BTW if your command isn't amenable to this sort of rearrangement, an open-bracket will accomplish much the same for other commands. Add ) CR after you've thought hard.
# ( dangerous_command
Re: Apocryphal ?? There but for the grace ..
#1. Someone needed a Mollyguard clue.
(Out of interest, what do the military call Mollyguards? You know, the ones that stop you accidentally launching an ICBM when you sneeze, or blowing the bridge before your army has retreated over it, things like that? )
Re: Not quite
technology cannot outpace [energy] depletion for ever
In human terms, yes, it can. Dare I say fusion power?
Please don't laugh. We may even be able to get it working down here on Earth, if we really try hard enough. But if not, it's already working up there in the sky, keeping us all alive, and we now know how to harvest it. Just cover a smallish fraction of the Earth's deserts with solar panels (or with mirrors and systems for turning the capured heat into electricity - the jury is still out on whether solar-thermal might beat solar-PV).
Solar power will be as good as it is today for a lot longer than the Earth will remain habitable.
(BTW that's not a prediction of man-made eco-doom. It's just the fact that the sun is naturally getting hotter as it oh-so-slowly uses up its Hydrogen. The Earth will turn into a Venus clone a long time before Sol finally goes nova. Maybe as little as hundreds of My hence).
We can make diamonds pretty well as large as we want. The scientific and engineering processes are solved, but it's just not cost efficent - despite the wholly artificial scarcity brought about by monopoly.
Not sure that's true for large gem-quality diamonds. The problem is making anvils that can maintain sufficient pressure and temperature for long enough for a large flawless diamond to crystallize. It's certainly a problem where the difficulty comes close to the edges of what is physically possible with known materials.
There are all sorts of rocks which in chemical terms are similar to other rocks available by the gigatonne, but which have unique aesthetic properties. Blue John is one. Opal is another. But if they weren't rare, it's probable that they'd come to be seen as common or vulgar, and something else would come to be seen as beautiful and desirable. Fashion is arbitrary and fickle. Why do rubies have to be natural to be valued as gems? In a big laser, you'll find artificial (and therefore completely flawless) ruby disks many inches across. Could one fake them with natural-looking flaws? The gemologists claim not ... I have my doubts. Could you manufacture statue-sized chunks of flawless artificial marble? I suspect there's just not a big enough market for anyone to build the plant to make it.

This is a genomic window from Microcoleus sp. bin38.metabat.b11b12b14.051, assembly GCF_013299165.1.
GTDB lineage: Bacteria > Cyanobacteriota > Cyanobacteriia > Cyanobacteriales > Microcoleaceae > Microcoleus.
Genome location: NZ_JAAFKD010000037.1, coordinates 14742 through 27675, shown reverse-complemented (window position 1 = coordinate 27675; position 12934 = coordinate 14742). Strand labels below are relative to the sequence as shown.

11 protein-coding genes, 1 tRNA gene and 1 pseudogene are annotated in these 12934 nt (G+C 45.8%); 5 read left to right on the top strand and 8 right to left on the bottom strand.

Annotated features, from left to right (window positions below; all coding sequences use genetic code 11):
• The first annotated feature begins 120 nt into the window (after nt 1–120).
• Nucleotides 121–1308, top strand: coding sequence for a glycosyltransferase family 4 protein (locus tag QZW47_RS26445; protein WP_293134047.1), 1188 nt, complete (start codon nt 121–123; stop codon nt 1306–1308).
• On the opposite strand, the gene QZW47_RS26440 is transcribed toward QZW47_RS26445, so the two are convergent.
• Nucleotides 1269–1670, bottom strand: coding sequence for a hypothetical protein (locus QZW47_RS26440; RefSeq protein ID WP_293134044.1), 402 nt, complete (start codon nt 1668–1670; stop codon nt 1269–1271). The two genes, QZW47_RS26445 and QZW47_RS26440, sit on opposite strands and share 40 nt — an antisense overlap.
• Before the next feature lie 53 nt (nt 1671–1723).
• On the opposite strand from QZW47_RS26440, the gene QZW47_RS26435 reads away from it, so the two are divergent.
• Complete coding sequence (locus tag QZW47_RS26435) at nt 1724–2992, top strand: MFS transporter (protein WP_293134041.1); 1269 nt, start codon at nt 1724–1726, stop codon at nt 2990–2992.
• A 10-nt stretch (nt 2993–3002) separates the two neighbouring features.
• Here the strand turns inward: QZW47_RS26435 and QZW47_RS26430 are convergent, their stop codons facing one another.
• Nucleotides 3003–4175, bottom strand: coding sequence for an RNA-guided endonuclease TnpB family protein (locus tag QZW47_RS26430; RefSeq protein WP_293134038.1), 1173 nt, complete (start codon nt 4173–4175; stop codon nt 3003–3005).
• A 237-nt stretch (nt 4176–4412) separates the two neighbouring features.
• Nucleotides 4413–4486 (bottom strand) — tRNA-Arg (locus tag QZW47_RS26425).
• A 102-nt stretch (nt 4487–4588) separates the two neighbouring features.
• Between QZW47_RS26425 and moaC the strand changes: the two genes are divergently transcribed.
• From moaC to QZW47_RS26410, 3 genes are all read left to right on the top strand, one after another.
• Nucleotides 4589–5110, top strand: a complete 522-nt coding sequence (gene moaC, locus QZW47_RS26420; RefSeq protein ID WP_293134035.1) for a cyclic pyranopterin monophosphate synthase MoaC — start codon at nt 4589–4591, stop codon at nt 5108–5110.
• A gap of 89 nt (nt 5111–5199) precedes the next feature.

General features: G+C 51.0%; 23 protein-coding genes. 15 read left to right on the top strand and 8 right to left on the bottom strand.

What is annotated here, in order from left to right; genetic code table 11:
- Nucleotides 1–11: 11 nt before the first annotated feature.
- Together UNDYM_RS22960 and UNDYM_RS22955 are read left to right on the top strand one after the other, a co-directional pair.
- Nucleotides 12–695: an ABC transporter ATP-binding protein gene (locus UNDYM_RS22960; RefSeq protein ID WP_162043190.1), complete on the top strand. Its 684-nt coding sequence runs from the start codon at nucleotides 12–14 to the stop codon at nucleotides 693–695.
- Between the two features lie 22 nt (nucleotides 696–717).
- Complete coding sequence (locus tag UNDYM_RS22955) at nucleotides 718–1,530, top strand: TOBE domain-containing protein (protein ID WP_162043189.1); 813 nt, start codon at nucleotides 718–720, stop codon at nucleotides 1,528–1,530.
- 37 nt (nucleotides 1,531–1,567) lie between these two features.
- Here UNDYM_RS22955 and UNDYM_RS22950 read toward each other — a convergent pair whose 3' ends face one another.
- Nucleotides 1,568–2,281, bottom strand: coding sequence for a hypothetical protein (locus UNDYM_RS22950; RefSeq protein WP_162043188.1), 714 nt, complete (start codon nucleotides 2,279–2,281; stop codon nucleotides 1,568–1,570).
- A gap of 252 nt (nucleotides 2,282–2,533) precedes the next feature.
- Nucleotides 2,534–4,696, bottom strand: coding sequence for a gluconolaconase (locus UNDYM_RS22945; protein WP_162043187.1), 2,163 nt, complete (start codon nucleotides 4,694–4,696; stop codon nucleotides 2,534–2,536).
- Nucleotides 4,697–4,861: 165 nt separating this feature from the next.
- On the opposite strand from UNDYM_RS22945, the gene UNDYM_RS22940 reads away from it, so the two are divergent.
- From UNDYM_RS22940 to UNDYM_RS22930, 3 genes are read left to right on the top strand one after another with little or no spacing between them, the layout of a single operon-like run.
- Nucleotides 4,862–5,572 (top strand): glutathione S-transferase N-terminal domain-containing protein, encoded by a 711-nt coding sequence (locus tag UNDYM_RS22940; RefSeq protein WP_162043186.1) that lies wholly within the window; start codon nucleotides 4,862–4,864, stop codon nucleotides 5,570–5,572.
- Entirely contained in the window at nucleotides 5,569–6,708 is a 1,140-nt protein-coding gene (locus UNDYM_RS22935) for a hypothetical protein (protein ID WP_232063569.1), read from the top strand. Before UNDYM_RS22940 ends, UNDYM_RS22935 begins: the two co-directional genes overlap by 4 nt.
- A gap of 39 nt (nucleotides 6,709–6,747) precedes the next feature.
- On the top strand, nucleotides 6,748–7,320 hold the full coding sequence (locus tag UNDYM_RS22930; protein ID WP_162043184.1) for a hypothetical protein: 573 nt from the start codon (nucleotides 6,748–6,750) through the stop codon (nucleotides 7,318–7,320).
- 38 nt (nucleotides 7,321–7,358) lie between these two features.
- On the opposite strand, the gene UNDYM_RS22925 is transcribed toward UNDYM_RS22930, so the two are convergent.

On the aesthetic front, there are also new discoveries to be made. Tanzanite is a new gemstone (and one that will soon run out!). As for marble, at some point it may be worth someone's while to go out and core-drill some of the vast known deposits of metamorphised calcium carbonate that don't naturally outcrop. Find a beautiful one near enough to the surface, and open a quarry.
BTW someone mentioned Unobtanium. I think it's been obtained in very small quantities and christened Lonsdaleite. It's yet another carbon allotrope, considerably harder than even diamond. It's formed naturally as very tiny crystals by large meteor impacts on graphite deposits, which mercifully don't happen very often!
Re: You can recycle energy as well
Surely the best way to recycle low-grade paper is to burn it to generate green electricity? (CO2 goes up the chimney. New trees grow and absorb the CO2. The trees are made into paper and the cycle repeats)
Landfilling paper generates methane by anaerobic decomposition. If that leaks into the atmosphere it's a rather more potent greenhouse gas than CO2. Yes, a well-built landfill site can trap the methane and feed it into a generator, which may be less polluting than burning paper directly -- but there's always going to be some methane leakage in that process.
Re: I divide recycling into three types
f colours are mixed in the waste glass it's a problem.
Not exactly. Slightly contaminated clear glass comes out green. Worse contaminated glass comes out brown to black. You see all of these being used as packaging. We use far too much clear (virgin) glass in order to advertise its contents. Things keep better in brown glass - it protects the contents from photo-degradation.
There are also good uses for the lowest grades of contaminated recycled glass. It makes the coloured chips that are used to mark roads (bus and cycle lanes) and the high-grip surfaces in locations where sharp braking is most likely to be required. It's also blended into insulation materials (rockwool).
Re: I divide recycling into three types
We can recycle absolutely anything if we expend enough energy on it. We could turn old tower blocks back into virgin Portland cement if we wanted to. But that would be insane. Better to go dig up more Portland and put the rubble into that nice new hole we've got.